Flu hits the Carson Valley
It could be a fever, headache, extreme fatigue or body aches that first appear and before long, the flu circulating the world, has hit home.
Federal officials said Thursday the flu has hit hard in 24 states, nearly doubling the number since last week and including almost the entire Western half of the country.
The Centers for Disease Control and Prevention said the flu has hit all 50 states at least sporadically, and the season has not yet peaked nationally. The flu season can range from November through March and even past March in some years, according to the CDC.
An early and intense outbreak in some Western states has swamped many hospitals with sick children and dried up vaccine supplies. Locally, the Barton HealthCare System, has nearly used its 6,000 vaccines and will run out shortly.
Karen Conant, public relations coordinator for Barton, said the predominant strain circulating now is the H3N2 Strain, the Fujian Strain. The H3N2 Panama Strain is a close match to the Fujian and is in the flu vaccine as well as the Hong Kong Strain and the New Caledonia Strain.
“We’ve done almost double the (number of) community dates for flu shots than last year,” she said. “There is more of a demand.”
Doris Dimmitt, infection control specialist for Carson-Tahoe Hospital, said originally the CDC thought the strain had mutated and the vaccine being distributed was only partially protective. However, the CDC is now saying they may have missed the right strain completely. Carson-Tahoe Hospital originally got 12,000 doses of the vaccine and by Thursday, was down to 20 doses left.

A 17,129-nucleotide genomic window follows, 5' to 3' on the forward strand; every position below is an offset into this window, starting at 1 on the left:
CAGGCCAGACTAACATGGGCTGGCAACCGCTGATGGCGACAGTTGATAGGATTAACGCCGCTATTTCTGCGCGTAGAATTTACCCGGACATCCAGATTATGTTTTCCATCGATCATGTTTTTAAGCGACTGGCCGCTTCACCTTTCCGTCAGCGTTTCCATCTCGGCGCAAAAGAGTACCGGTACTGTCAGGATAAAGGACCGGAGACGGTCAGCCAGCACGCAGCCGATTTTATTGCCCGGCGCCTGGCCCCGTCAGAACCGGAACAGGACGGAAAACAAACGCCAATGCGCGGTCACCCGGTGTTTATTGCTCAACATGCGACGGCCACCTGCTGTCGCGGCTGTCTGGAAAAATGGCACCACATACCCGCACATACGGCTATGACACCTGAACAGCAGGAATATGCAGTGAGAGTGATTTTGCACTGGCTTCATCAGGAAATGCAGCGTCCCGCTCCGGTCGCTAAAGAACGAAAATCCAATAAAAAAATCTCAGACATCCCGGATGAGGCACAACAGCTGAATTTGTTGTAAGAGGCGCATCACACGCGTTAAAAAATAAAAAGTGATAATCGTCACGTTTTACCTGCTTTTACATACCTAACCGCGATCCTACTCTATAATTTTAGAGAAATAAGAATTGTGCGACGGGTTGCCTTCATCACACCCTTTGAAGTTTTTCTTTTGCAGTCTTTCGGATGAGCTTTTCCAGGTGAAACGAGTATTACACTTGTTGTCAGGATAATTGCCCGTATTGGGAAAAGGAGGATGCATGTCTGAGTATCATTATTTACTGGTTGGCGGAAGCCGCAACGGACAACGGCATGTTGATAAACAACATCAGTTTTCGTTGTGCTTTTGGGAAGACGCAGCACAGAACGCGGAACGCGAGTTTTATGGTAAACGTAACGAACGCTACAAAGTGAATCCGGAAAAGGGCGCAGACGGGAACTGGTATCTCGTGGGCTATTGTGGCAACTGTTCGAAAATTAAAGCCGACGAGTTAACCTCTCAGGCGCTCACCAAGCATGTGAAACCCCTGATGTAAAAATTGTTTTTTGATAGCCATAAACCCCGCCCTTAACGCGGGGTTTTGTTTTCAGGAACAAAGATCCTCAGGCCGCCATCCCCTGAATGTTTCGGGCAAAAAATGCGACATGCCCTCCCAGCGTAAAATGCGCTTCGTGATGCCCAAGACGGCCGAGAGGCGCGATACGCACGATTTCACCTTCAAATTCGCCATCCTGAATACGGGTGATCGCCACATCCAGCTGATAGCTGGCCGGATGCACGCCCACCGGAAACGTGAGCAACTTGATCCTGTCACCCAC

“We are seeing those who have been vaccinated aren’t anywhere as sick as those who didn’t get vaccinated,” Dimmitt said.
This flu season seems to be worse for children, and the CDC said it plans to closely watch flu complications among them. Flu and its complications are the sixth leading cause of death nationally among children age 4 and younger, according to the CDC. At least 11 children have died in the outbreak, and some experts predict this year’s death toll easily could surpass the annual average of 36,000 deaths.
Pau-Wa-Lu Middle School in Gardnerville estimates 15 percent of its student body has been hit by the flu this month. It doesn’t seem to be as bad as last year, a school secretary said, and added that attendance was improving by Thursday.
School Nurse Sandy Wartgow of Douglas High School said there hasn’t been a high percentage of students infected, but she is seeing more stomach flu rather than the respiratory illness being warned about by the CDC.
“And it’s not the 24-hour bug,” she said. “It is lasting three, four days, and gets pretty severe.”
To ensure those at-risk are vaccinated, the CDC issued a health advisory Thursday that recommend health care providers do not reserve second doses for children aged 6 to 23 months.
“Usually, they get a dose and then a month later, another dose,” said Conant. “This is a big change.”
The best prevention, according to experts, is good hygiene.